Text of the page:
Elves of the world unite! You are called to the far north, along with all Klingons and Hobbits, time lords and superheroes. Finns love science fiction and fantasy, so hosting the annual Worldcon convention this August is a dream come true.
The World Science Fiction Convention, better known as Worldcon, is visiting Helsinki for the first time. Attendees will mix with other fans, listen to world-renowned authors and see the presentation of the Hugo Awards, the top prizes in the genre.
Fans will also have the opportunity to learn about the thriving Finnish scifi and fantasy scene, which has matured and developed in recent years.
“There used to be this idea in Finland that good literature had to be realistic fiction,” says Ben Roimola, editor of the Enhörningen fan magazine. “Johanna Sinisalo shattered that barrier.”
Sinisalo won the Finlandia prize, Finland’s highest literary honour, for her fantasy novel Not Before Sundown. She coined the term “Finnish Weird” for domestic scifi and fantasy and has since been joined by a long list of writers to succeed in international markets. These include Pasi Jääskeläinen, Hannu Rajaniemi, Emmi Itäranta and Maria Turtschaninoff.
Writing is a feminist action
Turtschaninoff, who won the Finlandia Junior prize, is one of the most popular authors in Finnish literature today. She has had her book rights sold to over twenty countries and a movie has even been optioned. The first two books in her Red Abbey Chronicles series, Maresi and Naondel, have been called “feminist fantasy” by impressed reviewers.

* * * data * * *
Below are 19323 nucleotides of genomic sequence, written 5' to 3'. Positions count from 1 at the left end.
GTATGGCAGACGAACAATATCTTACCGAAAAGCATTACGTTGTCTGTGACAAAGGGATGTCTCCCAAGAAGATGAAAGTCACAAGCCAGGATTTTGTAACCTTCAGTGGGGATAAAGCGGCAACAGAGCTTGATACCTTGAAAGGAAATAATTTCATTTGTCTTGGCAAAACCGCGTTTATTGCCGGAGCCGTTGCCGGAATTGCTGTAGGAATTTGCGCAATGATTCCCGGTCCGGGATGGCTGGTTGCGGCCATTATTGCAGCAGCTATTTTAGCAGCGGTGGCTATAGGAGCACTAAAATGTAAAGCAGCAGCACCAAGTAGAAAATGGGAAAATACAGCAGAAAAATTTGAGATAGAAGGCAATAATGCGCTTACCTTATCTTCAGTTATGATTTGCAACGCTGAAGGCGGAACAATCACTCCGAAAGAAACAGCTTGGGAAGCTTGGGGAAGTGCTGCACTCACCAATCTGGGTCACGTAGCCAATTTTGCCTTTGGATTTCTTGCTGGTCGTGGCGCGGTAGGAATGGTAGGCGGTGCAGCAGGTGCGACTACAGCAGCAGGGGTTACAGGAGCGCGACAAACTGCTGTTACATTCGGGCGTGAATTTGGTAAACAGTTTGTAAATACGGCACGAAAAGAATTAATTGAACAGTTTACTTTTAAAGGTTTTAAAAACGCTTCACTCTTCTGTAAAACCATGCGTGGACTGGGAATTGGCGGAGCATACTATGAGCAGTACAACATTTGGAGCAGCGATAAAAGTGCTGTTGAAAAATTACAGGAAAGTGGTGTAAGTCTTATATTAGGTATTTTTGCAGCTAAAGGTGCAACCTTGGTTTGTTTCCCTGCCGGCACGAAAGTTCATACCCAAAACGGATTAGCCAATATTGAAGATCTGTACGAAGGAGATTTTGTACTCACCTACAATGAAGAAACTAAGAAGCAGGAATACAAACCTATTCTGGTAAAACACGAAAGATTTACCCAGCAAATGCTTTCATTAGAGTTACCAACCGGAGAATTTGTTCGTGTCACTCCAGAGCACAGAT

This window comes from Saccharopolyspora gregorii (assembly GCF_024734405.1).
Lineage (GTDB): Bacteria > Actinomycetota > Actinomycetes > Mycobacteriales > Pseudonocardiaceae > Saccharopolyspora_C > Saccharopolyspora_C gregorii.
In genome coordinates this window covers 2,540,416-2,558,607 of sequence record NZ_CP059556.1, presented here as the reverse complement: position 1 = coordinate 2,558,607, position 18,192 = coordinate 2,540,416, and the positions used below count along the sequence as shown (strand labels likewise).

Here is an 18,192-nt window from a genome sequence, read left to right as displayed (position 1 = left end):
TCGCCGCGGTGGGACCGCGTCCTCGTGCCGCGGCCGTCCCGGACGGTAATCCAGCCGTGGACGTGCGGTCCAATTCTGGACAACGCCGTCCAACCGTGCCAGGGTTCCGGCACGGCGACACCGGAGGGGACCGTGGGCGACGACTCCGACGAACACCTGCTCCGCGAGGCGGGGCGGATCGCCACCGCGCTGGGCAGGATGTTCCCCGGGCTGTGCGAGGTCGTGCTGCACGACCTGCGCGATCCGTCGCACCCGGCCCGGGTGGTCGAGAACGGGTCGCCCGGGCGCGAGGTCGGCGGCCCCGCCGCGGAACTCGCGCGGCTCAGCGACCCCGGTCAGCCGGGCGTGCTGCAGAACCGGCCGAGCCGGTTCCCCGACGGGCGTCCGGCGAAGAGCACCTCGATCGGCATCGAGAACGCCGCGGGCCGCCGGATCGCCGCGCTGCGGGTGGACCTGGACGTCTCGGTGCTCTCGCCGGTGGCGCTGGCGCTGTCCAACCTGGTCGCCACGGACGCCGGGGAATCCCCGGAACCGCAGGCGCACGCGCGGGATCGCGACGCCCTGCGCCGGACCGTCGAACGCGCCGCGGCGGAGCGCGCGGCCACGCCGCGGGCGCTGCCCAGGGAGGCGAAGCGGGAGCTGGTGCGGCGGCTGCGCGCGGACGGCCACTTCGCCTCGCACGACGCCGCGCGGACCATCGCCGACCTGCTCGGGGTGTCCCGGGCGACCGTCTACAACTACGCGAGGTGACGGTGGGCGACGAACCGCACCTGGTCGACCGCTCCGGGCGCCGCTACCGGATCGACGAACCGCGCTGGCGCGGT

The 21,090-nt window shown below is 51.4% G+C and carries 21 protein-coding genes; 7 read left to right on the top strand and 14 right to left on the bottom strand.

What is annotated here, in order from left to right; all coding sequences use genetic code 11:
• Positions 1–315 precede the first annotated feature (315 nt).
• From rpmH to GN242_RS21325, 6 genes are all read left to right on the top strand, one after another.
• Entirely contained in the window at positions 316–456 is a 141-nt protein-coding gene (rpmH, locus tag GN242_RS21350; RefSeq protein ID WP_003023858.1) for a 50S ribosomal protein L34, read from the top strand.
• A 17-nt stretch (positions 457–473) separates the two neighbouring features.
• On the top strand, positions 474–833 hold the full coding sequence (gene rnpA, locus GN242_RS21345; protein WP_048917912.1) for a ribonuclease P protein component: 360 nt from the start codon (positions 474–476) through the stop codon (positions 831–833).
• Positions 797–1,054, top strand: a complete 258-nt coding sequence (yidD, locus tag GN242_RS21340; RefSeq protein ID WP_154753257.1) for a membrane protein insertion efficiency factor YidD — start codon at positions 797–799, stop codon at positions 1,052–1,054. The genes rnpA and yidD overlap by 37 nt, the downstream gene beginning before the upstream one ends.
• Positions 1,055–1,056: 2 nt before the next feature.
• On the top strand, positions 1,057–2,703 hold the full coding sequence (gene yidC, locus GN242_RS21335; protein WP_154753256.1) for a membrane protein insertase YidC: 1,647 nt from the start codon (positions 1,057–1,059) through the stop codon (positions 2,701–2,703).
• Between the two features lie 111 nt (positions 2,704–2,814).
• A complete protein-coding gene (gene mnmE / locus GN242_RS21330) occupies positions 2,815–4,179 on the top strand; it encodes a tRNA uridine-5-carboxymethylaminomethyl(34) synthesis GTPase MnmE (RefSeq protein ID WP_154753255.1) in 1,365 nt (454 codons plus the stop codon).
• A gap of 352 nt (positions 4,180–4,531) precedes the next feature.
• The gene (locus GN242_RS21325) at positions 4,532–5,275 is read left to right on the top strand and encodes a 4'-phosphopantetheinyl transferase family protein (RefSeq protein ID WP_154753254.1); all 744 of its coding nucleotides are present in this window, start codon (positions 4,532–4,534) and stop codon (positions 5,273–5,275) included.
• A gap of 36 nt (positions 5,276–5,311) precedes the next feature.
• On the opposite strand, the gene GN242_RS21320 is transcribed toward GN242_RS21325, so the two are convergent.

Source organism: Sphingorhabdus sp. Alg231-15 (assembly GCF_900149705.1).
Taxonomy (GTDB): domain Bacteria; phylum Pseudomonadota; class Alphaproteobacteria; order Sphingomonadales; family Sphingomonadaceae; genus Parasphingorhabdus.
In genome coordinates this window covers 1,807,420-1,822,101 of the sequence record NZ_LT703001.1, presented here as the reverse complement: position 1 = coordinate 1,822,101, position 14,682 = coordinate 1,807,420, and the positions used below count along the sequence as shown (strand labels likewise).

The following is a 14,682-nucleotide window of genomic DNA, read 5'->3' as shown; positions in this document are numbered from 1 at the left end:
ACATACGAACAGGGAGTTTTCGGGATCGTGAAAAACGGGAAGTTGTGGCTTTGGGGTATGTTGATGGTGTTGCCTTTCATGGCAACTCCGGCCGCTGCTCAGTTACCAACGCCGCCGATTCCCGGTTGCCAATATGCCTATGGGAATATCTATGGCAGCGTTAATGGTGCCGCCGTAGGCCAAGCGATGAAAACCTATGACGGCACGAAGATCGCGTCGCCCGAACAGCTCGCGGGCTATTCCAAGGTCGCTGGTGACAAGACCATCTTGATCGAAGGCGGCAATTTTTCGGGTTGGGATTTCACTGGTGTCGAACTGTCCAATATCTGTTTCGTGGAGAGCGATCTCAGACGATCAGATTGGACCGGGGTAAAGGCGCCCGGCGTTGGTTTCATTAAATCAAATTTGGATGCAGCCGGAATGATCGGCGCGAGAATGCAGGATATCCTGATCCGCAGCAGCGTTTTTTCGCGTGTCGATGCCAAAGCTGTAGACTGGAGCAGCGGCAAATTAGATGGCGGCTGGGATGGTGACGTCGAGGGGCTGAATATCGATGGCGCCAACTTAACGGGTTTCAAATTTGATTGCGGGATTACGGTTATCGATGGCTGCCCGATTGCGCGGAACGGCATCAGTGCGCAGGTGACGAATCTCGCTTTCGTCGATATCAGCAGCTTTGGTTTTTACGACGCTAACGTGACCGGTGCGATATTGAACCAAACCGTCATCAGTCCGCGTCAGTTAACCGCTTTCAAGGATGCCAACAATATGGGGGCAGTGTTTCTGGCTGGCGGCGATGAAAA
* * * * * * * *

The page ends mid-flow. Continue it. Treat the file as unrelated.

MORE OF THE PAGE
“I’m not very interested in labels. I’m not that interested in messages either,” she says. “But I am a feminist, and an environmentalist, and a humanist, and all my values are reflected in what I write. And the mere fact that I am a woman who gets to write and who writes about women is inarguably a feminist action.”
Worldcon attendee Turtschaninoff says she is proud of the diversity in Finnish Weird, and says for such a small country Finnish writers have done quite well.
“From what I have seen, we in Finland are somewhat freed of the commercial expectations authors in, for instance, the Anglo-Saxon world face,” she continues. “This gives us some room to experiment, to go beyond what is expected. I believe Finland is fertile ground for bold, different and new voices and stories.”
Ice, fire and reindeer
While Worldcon is an excellent place to learn about Finnish authors, it is an international event and draws some of the biggest global names in scifi and fantasy.
“Our Finnish convention, Finncon, can get very large, but people from over fifty countries will be at Worldcon,” Roimola continues. “One nice thing is that the authors are fans as well. You might be listening to a speaker and notice George R.R. Martin is sitting in the row behind you.”
Martin’s fantasy series A Song of Ice and Fire was a hit even before HBO’s Game of Thrones adaption created a global cultural phenomenon. He only has three scheduled appearances for 2017, one of which is Worldcon. Martin has attended Finncon and was a vocal supporter of the convention coming to Finland.
“Helsinki is a great, lively, historic city, and the Finnish fans are terrific,” Martin wrote on his blog. “I know the Finnish fans would love to show you their city, their castles, the herds of reindeer wandering the streets. Oh, there’s vodka too. And saunas. Did I mention the saunas?”
Who: Fans of scifi and fantasy
By David J. Cord, July 2017